Throughout this semester, the Undergraduate Government of Boston College has been working on a series of new initiatives aimed at expanding access to mental health resources on campus. Members of UGBC’s executive and legislative branches have also worked to market existing resources to the student body.
“We’re always looking for ways where we can better support each other as a student body and as a campus community in addressing health,” said Michael Osaghae, UGBC president and MCAS ’20. “And to do that … we’re spearheading various campaigns around mental health and working with campus partners to plan events that will look at mental health through a variety of angles.”
One issue UGBC is currently working to resolve is the limited number of counselors and psychiatrists available to students on campus. University Counseling Services (UCS) currently employs 14 available counselors and psychiatrists. Students are often forced to wait a week or two after making an appointment to talk to a counselor, Osaghae said.
“In the conversations we’ve had, the administration has been very receptive, especially with regards to mental health,” Osaghae said. “I think that we all need to do a better job of being proactive in the campaigns and programs we offer, but also [make] sure that folks on campus engage with the resources that we currently have.”
Osaghae noted that students sometimes seek counseling off campus because of the limited number of counselors and psychiatrists available. UGBC is working to provide subsidized transportation for off-campus mental health services, he said.
“These are structural challenges across higher education. … We all need to do more to support each other as a campus community,” Osaghae said.
Two UGBC senators, Ashley Stauber, MCAS ’20, and Quinn O’Connor, MCAS ’21, have also resolved to push conversations about mental health to the front of campus consciousness.
“Mental health sometimes gets put on the back burner, not just at BC but at universities around the world,” Stauber said. “Everyone’s mental health is different, and it is important for students to know that they have the resources to reach out to.”
One of the resources they highlighted is Lean on Me, a national peer-to-peer texting hotline that launched at BC last year. Students can text the number and are anonymously placed in contact with a trained BC student who can provide support.
The senators also emphasized that the push for more mental health resources isn’t a sign that the administration isn’t pursuing solutions on its own as well.
“A big misperception is that BC only has 14 on-campus counselors, [meaning] they’re not trying to help, but I think that is unfair,” Stauber said.
She emphasized that UGBC needs to take a collaborative stance in working with the administration to fortify the campus’s mental health resources.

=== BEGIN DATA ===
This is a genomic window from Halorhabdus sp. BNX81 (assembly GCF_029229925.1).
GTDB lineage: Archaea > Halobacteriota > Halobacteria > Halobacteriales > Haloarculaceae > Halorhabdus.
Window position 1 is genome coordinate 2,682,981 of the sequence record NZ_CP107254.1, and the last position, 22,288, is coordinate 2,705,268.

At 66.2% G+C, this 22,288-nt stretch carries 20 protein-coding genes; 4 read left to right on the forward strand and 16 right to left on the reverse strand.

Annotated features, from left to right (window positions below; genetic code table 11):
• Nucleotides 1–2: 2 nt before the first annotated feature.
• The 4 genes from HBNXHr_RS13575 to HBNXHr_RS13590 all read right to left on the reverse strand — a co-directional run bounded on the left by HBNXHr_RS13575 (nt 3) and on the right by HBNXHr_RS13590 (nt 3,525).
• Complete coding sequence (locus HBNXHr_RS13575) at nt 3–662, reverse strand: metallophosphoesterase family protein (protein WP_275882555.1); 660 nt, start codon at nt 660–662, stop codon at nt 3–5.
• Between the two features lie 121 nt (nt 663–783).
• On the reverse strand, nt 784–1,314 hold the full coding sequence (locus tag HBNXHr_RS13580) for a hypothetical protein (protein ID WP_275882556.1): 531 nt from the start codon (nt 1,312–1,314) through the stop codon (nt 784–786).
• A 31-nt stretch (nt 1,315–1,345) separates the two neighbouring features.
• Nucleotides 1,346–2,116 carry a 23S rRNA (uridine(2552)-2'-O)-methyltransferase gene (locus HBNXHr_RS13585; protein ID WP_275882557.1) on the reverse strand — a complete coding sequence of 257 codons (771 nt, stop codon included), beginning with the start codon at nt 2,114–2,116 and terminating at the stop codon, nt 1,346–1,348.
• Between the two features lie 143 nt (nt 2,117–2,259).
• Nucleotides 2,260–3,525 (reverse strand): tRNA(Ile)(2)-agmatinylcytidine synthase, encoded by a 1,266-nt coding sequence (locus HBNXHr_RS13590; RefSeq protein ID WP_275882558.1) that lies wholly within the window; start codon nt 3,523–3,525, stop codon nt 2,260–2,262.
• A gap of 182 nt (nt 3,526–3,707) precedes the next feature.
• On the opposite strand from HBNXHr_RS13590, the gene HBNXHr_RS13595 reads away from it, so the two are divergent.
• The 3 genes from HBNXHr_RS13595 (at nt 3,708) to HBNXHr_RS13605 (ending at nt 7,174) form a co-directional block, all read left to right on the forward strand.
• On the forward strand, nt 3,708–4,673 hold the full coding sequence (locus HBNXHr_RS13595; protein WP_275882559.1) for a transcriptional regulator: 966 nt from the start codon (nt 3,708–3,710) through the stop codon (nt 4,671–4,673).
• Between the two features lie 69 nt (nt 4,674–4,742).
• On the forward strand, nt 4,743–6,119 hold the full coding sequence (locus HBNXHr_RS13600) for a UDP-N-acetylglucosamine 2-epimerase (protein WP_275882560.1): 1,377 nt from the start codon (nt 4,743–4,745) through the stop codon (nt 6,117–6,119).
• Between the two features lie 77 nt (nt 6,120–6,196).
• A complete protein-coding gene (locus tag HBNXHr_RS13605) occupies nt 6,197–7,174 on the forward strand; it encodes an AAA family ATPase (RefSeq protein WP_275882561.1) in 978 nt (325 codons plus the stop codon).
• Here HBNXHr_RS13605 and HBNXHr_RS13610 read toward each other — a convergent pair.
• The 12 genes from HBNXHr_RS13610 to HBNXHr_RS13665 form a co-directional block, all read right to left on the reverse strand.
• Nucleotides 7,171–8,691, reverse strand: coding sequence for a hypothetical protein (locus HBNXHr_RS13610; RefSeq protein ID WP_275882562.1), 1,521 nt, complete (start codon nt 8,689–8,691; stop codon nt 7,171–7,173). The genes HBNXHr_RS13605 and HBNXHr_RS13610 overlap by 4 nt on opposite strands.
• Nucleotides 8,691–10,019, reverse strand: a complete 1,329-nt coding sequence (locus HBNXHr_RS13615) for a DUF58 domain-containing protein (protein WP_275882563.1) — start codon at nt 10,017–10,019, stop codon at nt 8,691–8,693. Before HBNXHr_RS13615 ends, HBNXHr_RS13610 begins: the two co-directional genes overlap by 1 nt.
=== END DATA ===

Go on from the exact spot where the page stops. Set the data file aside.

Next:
“A main goal that I have is really kicking off those conversations with [UCS Director Craig Burns] so that we can support him and find out what he thinks will be most helpful,” she said.
O’Connor and Stauber said they recognize that mental health issues are not unique to BC. Campuses all across the country are experiencing an increase in demand for mental health services and do not have the resources equipped to accommodate their students’ needs, they said.
“I think every university across America is having the same issues of just not having enough resources,” said O’Connor. “There’s a mental health crisis in this country where people our age are needing a lot of support, and there’s a lot of mental health issues, [and] the universities are just swamped. I think BC could be doing a lot more, but every university is hurting.”
One of the initiatives in the works for next semester is a UGBC-sponsored mental health panel composed of various speakers who would discuss the importance of open conversation about mental health on college campuses.
These initiatives are part of UGBC’s effort to address the deaths of several students that have occurred over the past year. O’Connor said many students feel that the University hasn’t given them the resources to deal with these losses.
“I think we could do more organizing to get student voices heard about how dire it is that we need this,” O’Connor said.
Osaghae emphasized that students should do their part to support each other and make mental health a more prominent topic of discussion.
“I think it’s our job as students, as folks caring for the whole person, to try and drive better avenues for folks to engage with mental health in a real and critical fashion,” Osaghae said. “And I think we have to do a better job as a campus community to make sure that this is something that is addressed constantly.”
Featured Image By Jonathan Yee /Heights Senior Staff